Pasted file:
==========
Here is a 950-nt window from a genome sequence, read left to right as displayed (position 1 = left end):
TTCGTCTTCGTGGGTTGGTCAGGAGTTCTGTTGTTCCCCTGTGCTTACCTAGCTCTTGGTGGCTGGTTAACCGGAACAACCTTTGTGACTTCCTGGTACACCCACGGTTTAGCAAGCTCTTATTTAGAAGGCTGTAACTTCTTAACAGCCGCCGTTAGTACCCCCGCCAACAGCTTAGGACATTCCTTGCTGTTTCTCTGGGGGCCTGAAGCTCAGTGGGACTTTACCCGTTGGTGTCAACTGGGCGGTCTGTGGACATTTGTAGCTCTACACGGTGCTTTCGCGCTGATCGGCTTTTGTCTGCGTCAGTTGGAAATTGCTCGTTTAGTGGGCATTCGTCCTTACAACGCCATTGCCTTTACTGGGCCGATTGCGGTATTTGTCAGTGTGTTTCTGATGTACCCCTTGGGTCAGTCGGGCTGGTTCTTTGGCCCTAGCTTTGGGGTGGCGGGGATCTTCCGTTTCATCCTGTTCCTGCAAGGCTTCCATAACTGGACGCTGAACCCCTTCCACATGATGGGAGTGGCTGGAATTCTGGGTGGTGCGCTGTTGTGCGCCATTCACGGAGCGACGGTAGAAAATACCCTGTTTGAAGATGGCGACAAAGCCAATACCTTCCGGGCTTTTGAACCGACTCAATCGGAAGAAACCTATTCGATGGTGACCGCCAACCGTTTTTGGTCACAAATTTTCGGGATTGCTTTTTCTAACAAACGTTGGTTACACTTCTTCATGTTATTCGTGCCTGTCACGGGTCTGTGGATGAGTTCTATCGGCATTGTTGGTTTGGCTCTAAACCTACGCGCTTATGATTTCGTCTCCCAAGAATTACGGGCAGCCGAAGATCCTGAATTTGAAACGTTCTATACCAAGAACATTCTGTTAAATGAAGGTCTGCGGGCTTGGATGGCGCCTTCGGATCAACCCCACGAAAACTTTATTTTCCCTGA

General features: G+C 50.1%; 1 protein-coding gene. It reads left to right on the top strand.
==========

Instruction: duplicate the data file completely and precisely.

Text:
Here is a 950-nt window from a genome sequence, read left to right as displayed (position 1 = left end):
TTCGTCTTCGTGGGTTGGTCAGGAGTTCTGTTGTTCCCCTGTGCTTACCTAGCTCTTGGTGGCTGGTTAACCGGAACAACCTTTGTGACTTCCTGGTACACCCACGGTTTAGCAAGCTCTTATTTAGAAGGCTGTAACTTCTTAACAGCCGCCGTTAGTACCCCCGCCAACAGCTTAGGACATTCCTTGCTGTTTCTCTGGGGGCCTGAAGCTCAGTGGGACTTTACCCGTTGGTGTCAACTGGGCGGTCTGTGGACATTTGTAGCTCTACACGGTGCTTTCGCGCTGATCGGCTTTTGTCTGCGTCAGTTGGAAATTGCTCGTTTAGTGGGCATTCGTCCTTACAACGCCATTGCCTTTACTGGGCCGATTGCGGTATTTGTCAGTGTGTTTCTGATGTACCCCTTGGGTCAGTCGGGCTGGTTCTTTGGCCCTAGCTTTGGGGTGGCGGGGATCTTCCGTTTCATCCTGTTCCTGCAAGGCTTCCATAACTGGACGCTGAACCCCTTCCACATGATGGGAGTGGCTGGAATTCTGGGTGGTGCGCTGTTGTGCGCCATTCACGGAGCGACGGTAGAAAATACCCTGTTTGAAGATGGCGACAAAGCCAATACCTTCCGGGCTTTTGAACCGACTCAATCGGAAGAAACCTATTCGATGGTGACCGCCAACCGTTTTTGGTCACAAATTTTCGGGATTGCTTTTTCTAACAAACGTTGGTTACACTTCTTCATGTTATTCGTGCCTGTCACGGGTCTGTGGATGAGTTCTATCGGCATTGTTGGTTTGGCTCTAAACCTACGCGCTTATGATTTCGTCTCCCAAGAATTACGGGCAGCCGAAGATCCTGAATTTGAAACGTTCTATACCAAGAACATTCTGTTAAATGAAGGTCTGCGGGCTTGGATGGCGCCTTCGGATCAACCCCACGAAAACTTTATTTTCCCTGA

General features: G+C 50.1%; 1 protein-coding gene. It reads left to right on the top strand.